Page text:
Clinton: North Korea succession a concern
Uncertainty over who will replace Kim Jong Il could complicate negotiations over the country's nuclear program, Clinton said.
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During the meeting, Clinton also warned North Korea to cease its confrontational conduct, reports The Korean Times.Skip to next paragraph
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"North Korea is not going to get a different relationship with the United States while insulting and refusing dialogue with the Republic of Korea," she said. "We are calling on the government of North Korea to refrain from being provocative and unhelpful in the war of words that it has been engaged in because that is not very fruitful."
Experts here said her tougher remarks against North Korea than those made during a speech to the Asia Society before her regional trip [were] aimed at relieving lingering worries here that South Korea might be isolated if North Korea resorts to bilateral talks with the United States....
On Thursday, North Korea said it was "ready for war with the South." The statement came following the announcement by the South Korea-U.S. Combined Forces Command on joint military exercises next month and hours ahead of Clinton's visit to Seoul.
Pyongyang has been engaged in a series of provocative acts recently, including preparations for a long-range missile test. The Financial Times reports that North Korea's official KCNA news agency also accused the US of "preparation for war" and of planning "a pre-emptive nuclear strike" against the North. Experts believe that Pyongyang's actions are an attempt to seek attention from the Obama administration.
Clinton's comments about North Korea come as Pyongyang continues to reshuffle its leadership in the wake of Kim's apparent stroke last fall. Agence France-Presse (AFP) reports that Kim has promoted Gen. O Kuk-Ryol to chair the commission that controls North Korea's 1.1 million-man army.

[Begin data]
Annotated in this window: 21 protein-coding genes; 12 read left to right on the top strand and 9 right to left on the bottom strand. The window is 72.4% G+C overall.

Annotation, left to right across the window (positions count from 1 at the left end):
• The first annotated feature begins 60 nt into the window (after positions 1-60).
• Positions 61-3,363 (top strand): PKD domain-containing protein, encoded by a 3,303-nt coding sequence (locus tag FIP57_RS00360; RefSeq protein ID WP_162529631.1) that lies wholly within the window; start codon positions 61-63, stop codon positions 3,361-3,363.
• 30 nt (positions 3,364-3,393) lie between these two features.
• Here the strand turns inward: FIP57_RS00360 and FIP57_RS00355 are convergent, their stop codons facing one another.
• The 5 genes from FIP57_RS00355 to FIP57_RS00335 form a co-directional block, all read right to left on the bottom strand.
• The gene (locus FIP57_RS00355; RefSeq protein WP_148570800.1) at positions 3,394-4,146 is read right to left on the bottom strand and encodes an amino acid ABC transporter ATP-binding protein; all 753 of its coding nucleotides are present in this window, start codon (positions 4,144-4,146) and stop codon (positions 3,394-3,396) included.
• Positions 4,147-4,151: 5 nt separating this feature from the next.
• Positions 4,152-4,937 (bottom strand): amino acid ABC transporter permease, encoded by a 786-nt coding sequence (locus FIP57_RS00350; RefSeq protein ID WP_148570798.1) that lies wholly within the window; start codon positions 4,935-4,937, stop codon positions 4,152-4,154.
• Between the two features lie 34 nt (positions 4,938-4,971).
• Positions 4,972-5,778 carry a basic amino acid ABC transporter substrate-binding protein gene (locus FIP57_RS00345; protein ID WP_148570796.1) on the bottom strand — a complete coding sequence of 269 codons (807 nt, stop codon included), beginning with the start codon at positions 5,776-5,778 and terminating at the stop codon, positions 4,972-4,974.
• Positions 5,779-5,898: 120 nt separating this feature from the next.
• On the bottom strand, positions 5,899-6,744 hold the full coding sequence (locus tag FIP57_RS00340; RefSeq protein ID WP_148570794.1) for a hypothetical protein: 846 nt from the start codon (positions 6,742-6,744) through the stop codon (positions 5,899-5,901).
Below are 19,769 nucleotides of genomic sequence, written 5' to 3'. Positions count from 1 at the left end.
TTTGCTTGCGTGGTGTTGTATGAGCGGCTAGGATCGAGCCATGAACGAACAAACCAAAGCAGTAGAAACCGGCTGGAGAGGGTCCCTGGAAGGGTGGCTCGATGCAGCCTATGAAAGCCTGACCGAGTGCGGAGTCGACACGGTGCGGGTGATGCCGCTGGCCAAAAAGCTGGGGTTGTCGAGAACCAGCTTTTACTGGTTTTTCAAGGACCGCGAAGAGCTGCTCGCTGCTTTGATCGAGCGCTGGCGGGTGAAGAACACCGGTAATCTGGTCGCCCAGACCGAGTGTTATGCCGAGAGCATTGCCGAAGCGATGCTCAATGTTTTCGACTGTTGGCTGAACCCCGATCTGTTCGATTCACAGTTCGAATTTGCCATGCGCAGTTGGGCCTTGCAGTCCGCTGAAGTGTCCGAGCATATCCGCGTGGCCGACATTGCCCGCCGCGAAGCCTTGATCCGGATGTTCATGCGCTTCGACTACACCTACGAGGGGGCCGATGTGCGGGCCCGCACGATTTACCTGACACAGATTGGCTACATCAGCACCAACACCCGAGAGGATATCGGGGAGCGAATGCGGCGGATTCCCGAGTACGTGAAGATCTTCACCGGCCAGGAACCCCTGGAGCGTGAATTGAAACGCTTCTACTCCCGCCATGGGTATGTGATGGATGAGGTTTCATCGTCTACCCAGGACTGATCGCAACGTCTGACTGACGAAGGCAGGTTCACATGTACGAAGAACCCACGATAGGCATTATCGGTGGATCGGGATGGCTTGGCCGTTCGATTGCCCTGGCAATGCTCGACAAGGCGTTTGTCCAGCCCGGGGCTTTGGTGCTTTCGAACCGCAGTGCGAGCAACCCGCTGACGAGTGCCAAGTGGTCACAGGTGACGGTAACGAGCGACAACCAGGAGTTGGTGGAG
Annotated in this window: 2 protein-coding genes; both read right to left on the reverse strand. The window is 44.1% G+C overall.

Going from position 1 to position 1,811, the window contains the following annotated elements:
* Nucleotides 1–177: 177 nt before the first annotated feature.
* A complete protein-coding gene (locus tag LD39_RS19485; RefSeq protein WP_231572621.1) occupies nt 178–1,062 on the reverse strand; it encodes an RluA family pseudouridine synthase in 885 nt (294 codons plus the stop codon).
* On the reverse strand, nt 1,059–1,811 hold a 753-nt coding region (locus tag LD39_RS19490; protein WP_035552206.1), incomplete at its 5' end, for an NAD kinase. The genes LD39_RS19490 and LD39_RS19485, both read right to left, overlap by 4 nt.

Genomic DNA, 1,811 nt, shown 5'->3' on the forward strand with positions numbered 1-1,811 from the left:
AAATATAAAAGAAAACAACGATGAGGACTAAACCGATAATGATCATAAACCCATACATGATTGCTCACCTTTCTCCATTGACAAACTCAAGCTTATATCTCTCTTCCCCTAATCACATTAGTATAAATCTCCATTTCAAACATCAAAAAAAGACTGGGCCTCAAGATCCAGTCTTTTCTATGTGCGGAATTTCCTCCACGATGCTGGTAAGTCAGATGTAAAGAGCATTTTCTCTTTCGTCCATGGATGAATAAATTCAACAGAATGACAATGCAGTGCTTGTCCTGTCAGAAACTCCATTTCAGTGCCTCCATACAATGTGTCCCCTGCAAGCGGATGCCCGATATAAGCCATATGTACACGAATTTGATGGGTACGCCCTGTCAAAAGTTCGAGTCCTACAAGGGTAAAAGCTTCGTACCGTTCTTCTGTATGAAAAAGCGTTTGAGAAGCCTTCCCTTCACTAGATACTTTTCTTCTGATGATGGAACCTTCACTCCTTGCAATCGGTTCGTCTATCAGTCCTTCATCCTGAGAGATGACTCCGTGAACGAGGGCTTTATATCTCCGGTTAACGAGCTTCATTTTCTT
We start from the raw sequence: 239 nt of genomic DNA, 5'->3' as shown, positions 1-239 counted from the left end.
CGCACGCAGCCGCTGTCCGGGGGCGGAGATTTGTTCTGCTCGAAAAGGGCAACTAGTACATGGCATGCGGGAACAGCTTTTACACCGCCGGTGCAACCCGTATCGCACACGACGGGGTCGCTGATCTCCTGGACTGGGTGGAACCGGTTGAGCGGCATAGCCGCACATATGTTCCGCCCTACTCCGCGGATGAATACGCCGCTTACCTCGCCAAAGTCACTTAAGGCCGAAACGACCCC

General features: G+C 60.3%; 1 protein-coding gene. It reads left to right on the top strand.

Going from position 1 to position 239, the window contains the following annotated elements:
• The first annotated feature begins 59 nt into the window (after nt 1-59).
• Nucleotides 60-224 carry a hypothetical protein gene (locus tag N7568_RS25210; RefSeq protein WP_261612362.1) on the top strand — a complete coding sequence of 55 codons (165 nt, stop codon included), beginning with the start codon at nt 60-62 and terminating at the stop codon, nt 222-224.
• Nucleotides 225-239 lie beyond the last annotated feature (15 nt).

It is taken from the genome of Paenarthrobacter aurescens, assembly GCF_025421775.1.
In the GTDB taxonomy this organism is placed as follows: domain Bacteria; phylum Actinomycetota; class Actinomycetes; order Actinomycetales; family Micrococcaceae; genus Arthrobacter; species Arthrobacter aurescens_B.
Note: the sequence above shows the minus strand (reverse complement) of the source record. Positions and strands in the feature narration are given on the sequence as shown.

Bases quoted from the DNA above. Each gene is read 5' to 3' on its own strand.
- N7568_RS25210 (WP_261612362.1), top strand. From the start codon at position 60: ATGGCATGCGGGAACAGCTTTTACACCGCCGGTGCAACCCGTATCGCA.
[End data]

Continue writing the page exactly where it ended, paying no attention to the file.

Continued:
O ... is one of Kim's confidants and a "renowned hawk" who has advocated a hardline stance against South Korea, Yang Moo-Jin, a professor at Seoul's University of North Korean Studies, told AFP.
"His promotion is seen as another strong message towards South Korea," he said. "It is also aimed at enhancing stability in the military by appointing Kim's trusted old guard to a key post."
The North has scrapped all peace accords and threatened war with the South in protest at its conservative government, which has rolled back a policy of engagement with Pyongyang and near-unconditional aid.
AFP notes that Mr. O's son is allegedly close to Kim's youngest son, Kim Jong Un. The Mainichi Daily News reports that Mr. Kim Jong Un was named as Kim Jong Il's successor in a memo currently circulating in the North's military establishment. A similar report appeared last month in South Korea's Yonhap news agency, the Associated Press reported. Kim reportedly does not favor his other sons, Jong Nam and Jong Chol, as possible leaders of North Korea.